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Old 10-13-2016, 02:25 PM
135 posts, read 104,583 times
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Hi Everyone, I'm a big hockey fan and am making my first trip to Detroit in February to catch a Wings game in their final season at the Joe. Having never been to the city before, from a local's point of view, what are some things I must see or do? I gave myself 3 full days so I could have some extra time to do other things besides just the game. I plan on having a rental car so distance isn't a big issue if there is anything outside of the downtown area (where I plan on staying). I have wrestled with the idea of driving up to Toronto one day to check out the Hockey Hall of Fame, but given the border crossing and the reasonably long drive, not sure if that is worth doing. For those that have done it, how painful of a drive is that? And is it doable in a day? Thanks in advance for your opinions!
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Old 10-13-2016, 03:12 PM
Location: The State of Delusion - Colorado
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You can go to Campus Martius Park for some ice skating and hot cocoa.

Slow's BBQ in Corktown for some good food.

Punch Bowl Social is pretty fun. It's like a Dave & Buster's with more emphasis on bar games than arcade games.

Hang out at the casinos in Greektown.

Check out Midtown area for bars and restaurants. There's a big college crowd here due to it being the home of Wayne State University.

If you like beer: Detroit Beer Co., Batch Brewing Co. Motor City Brewing Works, Jolly Pumpkin Brewery are all around downtown.

If you don't mind the 45 minute drive, check out Ann Arbor and the U of M campus.

You can drive over to Belle Isle (a state-run park surrounded by the Detroit River). The aquarium might be open.

Fun suburbs for young folks: Royal Oak, Plymouth, Ferndale

Henry Ford Museum in Dearborn (Ford's HQ and hometown).

Packard Automotive Plant for an interesting look into history and the collapse of Detroit's manufacturing base. Be warned: There's some real urban gore here; it's not a drive through Pleasantville.

Have fun! Remember to bring your passport to get into Canada, if you choose to do so.
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Old 10-13-2016, 08:39 PM
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Birmingham is also nice. Or, cross the river, and visit Detroit's Canadian suburbs.

Regarding Toronto, it is a very simple straight shot there on the 401 Freeway - 3.5 hours. It's only 371 kilometers/231 miles. Just keep in mind that it will be February, so there could be snow and travel conditions may not be optimal. London, Ontario is equidistant from both Detroit and Toronto in case you want to take a break there. Also, make sure you are allowed to take your rental car outside of the USA. As Detroit borders Canada, many allow this, but there are some agencies which may charge money per mile - so beware.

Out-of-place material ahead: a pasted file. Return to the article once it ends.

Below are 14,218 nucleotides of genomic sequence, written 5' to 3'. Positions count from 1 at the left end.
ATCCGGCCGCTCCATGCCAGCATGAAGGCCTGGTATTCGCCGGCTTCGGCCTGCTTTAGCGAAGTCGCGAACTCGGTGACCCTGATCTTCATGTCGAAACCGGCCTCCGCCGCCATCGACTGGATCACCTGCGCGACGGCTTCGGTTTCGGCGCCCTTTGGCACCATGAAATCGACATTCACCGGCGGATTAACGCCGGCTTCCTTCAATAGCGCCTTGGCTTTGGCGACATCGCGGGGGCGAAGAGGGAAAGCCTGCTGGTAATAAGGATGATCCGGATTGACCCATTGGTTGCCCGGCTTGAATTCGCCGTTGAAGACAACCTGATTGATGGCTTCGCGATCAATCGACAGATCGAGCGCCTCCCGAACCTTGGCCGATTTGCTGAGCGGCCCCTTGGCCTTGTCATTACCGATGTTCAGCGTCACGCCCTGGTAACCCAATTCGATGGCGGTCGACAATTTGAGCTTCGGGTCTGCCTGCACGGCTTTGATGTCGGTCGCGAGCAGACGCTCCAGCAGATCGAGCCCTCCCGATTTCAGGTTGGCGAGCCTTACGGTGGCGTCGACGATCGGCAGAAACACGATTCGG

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Old 10-14-2016, 10:35 AM
135 posts, read 104,583 times
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Thank you both for your replies. Good call on the rental car considerations. I'm originally from Wisconsin so normal winter weather isn't a big deal to me, but if the weather is inclement I would call the trip to Toronto off, but good to know its at least doable. Sounds like there's a lot of good places to check out and eat/drink at, I will definitely need to prioritize. Thanks again!
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Old 10-14-2016, 11:27 AM
Location: Ann Arbor MI
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You didn't mention when in February but the Detroit Boat Show is Feb 11-19 at Cobo. I think tickets are only $13 if you buy in advance. Its a fun way to kill a few hours indoors if the weather is crappy.
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Old 10-14-2016, 12:21 PM
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Good suggestion, unfortunately I will just miss that. I'm going to be visiting from the 20th to the 23rd, going to the game against the Islanders on 2/21
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Old 10-14-2016, 01:14 PM
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I would spend time at the Henry Ford Museum and the Detroit Art Institute. Both are incredible!
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Old 10-14-2016, 02:21 PM